The Gauls (Latin: Galli, Ancient Greek: Γαλάται, Galátai) were a group of Celtic peoples of Western Europe in the Iron Age and the Roman period (roughly from the 5th century BC to the 5th century AD). The area they inhabited was known as Gaul. Their Gaulish language forms the main branch of the Continental Celtic languages.
The Gauls emerged around the 5th century BC as the bearers of the La Tène culture north of the Alps (spread across the lands between the Seine, Middle Rhine and upper Elbe). By the 4th century BC, they spread over much of what is now France, Belgium, Spain, Portugal, Switzerland, Southern Germany, Austria, the Czech Republic and Slovakia by virtue of controlling the trade routes along the river systems of the Rhône, Seine, Rhine, and Danube, and they quickly expanded into Northern Italy, the Balkans, Transylvania and Galatia. Gaul was never united under a single ruler or government, but the Gallic tribes were capable of uniting their forces in large-scale military operations. They reached the peak of their power in the early 3rd century BC. The rising Roman Republic after the end of the First Punic War increasingly put pressure on the Gallic sphere of influence; the Battle of Telamon of 225 BC heralded a gradual decline of Gallic power over the 2nd century, until the eventual conquest of Gaul in the Gallic Wars of the 50s BC. After this, Gaul became a province of the Roman Empire, and the Gauls culturally adapted to the Roman world, bringing about the formation of the hybrid Gallo-Roman culture.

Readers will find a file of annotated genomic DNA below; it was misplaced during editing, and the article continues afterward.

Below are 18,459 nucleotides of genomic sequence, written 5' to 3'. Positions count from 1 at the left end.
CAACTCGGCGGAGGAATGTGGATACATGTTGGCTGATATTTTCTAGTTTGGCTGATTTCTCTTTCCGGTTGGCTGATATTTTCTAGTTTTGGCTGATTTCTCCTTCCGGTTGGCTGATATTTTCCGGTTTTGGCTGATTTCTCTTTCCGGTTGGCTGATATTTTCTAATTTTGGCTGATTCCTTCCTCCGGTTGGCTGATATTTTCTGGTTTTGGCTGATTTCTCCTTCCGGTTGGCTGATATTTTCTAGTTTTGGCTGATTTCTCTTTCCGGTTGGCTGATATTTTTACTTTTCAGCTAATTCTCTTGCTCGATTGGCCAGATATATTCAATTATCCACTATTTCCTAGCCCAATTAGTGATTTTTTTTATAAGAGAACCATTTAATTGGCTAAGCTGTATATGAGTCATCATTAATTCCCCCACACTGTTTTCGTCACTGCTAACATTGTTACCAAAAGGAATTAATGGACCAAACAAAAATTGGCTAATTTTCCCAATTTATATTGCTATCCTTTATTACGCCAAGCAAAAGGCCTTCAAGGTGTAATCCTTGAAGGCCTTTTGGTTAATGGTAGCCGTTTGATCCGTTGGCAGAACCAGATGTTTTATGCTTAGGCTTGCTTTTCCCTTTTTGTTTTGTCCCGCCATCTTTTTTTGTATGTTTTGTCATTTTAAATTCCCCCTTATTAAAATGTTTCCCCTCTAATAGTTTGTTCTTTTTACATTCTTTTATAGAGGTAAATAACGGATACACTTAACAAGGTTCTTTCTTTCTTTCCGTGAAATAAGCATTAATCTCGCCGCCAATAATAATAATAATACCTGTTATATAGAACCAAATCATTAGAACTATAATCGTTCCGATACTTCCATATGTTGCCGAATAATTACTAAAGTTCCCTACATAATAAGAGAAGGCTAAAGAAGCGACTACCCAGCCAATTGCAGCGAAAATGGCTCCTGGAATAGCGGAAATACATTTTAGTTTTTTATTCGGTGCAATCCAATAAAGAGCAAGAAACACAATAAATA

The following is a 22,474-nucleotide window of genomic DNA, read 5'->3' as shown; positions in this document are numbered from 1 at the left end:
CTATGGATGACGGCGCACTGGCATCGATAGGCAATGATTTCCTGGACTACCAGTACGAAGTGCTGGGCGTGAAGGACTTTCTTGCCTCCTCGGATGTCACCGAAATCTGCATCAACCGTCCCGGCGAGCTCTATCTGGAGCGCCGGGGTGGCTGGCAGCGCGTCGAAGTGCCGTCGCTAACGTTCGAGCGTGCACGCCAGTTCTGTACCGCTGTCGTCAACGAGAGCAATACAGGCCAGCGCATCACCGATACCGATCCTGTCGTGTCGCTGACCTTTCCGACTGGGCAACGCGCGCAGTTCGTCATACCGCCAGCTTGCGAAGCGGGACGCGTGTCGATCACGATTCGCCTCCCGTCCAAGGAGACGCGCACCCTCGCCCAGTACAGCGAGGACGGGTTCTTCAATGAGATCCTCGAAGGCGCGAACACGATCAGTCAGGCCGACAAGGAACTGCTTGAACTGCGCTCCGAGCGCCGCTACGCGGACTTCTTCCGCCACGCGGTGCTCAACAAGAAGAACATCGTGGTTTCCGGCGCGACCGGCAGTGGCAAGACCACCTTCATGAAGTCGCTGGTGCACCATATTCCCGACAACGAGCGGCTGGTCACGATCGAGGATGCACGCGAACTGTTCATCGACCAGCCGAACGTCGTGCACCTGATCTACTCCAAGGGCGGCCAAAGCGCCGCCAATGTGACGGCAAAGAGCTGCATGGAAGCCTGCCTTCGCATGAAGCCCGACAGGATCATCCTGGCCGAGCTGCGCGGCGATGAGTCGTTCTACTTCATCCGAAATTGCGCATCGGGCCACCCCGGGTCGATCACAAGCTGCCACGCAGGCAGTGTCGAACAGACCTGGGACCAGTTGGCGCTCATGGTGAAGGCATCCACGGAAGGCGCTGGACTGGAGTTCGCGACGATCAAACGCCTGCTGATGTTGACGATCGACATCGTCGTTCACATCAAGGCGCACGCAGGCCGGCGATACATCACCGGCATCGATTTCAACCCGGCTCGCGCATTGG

The Gauls of Gallia Celtica according to the testimony of Caesar called themselves Celtae in their own language (as distinct from Belgae and Aquitani), and Galli in Latin. As is not unusual with ancient ethnonyms, these names came to be applied more widely than their original sense, Celtae being the origin of the term Celts itself (in its modern meaning referring to all populations speaking a language of the "Celtic" branch of Indo-European) while Galli is the origin of the adjective Gallic, now referring to all of Gaul.
Gaulish culture developed out of the Celtic cultures over the first millennia BC. The Urnfield culture (c. 1300 BC – c. 750 BC) represents the Celts as a distinct cultural branch of the Indo-European-speaking people. The spread of iron working led to the Hallstatt culture in the 8th century BC; the Proto-Celtic may have been spoken around this time. The Hallstatt culture evolved into the La Tène culture in around the 5th century BC. The Greek and Etruscan civilizations and colonies began to influence the Gauls especially in the Mediterranean area. Gauls under Brennus invaded Rome circa 390 BC.
By the 5th century BC, the tribes later called Gauls had migrated from Central France to the Mediterranean coast. Gallic invaders settled the Po Valley in the 4th century BC, defeated Roman forces in a battle under Brennus in 390 BC and raided Italy as far as Sicily.